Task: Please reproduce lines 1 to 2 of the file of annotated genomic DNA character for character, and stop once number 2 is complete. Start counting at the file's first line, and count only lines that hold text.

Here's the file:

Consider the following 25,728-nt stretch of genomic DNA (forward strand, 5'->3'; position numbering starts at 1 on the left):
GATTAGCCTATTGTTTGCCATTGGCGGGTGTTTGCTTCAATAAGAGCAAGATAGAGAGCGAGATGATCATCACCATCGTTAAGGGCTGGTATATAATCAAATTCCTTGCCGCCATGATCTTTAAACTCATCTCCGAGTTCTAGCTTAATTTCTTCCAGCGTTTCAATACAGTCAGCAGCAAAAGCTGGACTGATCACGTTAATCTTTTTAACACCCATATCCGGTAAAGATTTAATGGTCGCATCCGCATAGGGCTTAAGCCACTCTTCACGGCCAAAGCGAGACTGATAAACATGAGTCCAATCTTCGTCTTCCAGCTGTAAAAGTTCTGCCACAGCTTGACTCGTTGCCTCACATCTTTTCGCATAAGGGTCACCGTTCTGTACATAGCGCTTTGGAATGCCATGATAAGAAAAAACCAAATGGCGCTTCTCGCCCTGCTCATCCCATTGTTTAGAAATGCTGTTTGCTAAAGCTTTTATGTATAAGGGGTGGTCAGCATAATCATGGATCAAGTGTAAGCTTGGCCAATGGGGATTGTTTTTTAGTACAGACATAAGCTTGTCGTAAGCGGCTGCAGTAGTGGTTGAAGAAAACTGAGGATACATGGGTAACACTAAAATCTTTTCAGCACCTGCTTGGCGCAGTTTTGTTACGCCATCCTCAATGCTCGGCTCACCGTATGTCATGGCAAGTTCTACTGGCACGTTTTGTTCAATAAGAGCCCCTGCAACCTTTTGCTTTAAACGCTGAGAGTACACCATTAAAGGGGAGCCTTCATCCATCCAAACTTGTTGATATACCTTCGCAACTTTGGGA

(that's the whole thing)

Consider the following 25,728-nt stretch of genomic DNA (forward strand, 5'->3'; position numbering starts at 1 on the left):
GATTAGCCTATTGTTTGCCATTGGCGGGTGTTTGCTTCAATAAGAGCAAGATAGAGAGCGAGATGATCATCACCATCGTTAAGGGCTGGTATATAATCAAATTCCTTGCCGCCATGATCTTTAAACTCATCTCCGAGTTCTAGCTTAATTTCTTCCAGCGTTTCAATACAGTCAGCAGCAAAAGCTGGACTGATCACGTTAATCTTTTTAACACCCATATCCGGTAAAGATTTAATGGTCGCATCCGCATAGGGCTTAAGCCACTCTTCACGGCCAAAGCGAGACTGATAAACATGAGTCCAATCTTCGTCTTCCAGCTGTAAAAGTTCTGCCACAGCTTGACTCGTTGCCTCACATCTTTTCGCATAAGGGTCACCGTTCTGTACATAGCGCTTTGGAATGCCATGATAAGAAAAAACCAAATGGCGCTTCTCGCCCTGCTCATCCCATTGTTTAGAAATGCTGTTTGCTAAAGCTTTTATGTATAAGGGGTGGTCAGCATAATCATGGATCAAGTGTAAGCTTGGCCAATGGGGATTGTTTTTTAGTACAGACATAAGCTTGTCGTAAGCGGCTGCAGTAGTGGTTGAAGAAAACTGAGGATACATGGGTAACACTAAAATCTTTTCAGCACCTGCTTGGCGCAGTTTTGTTACGCCATCCTCAATGCTCGGCTCACCGTATGTCATGGCAAGTTCTACTGGCACGTTTTGTTCAATAAGAGCCCCTGCAACCTTTTGCTTTAAACGCTGAGAGTACACCATTAAAGGGGAGCCTTCATCCATCCAAACTTGTTGATATACCTTCGCAACTTTGGGA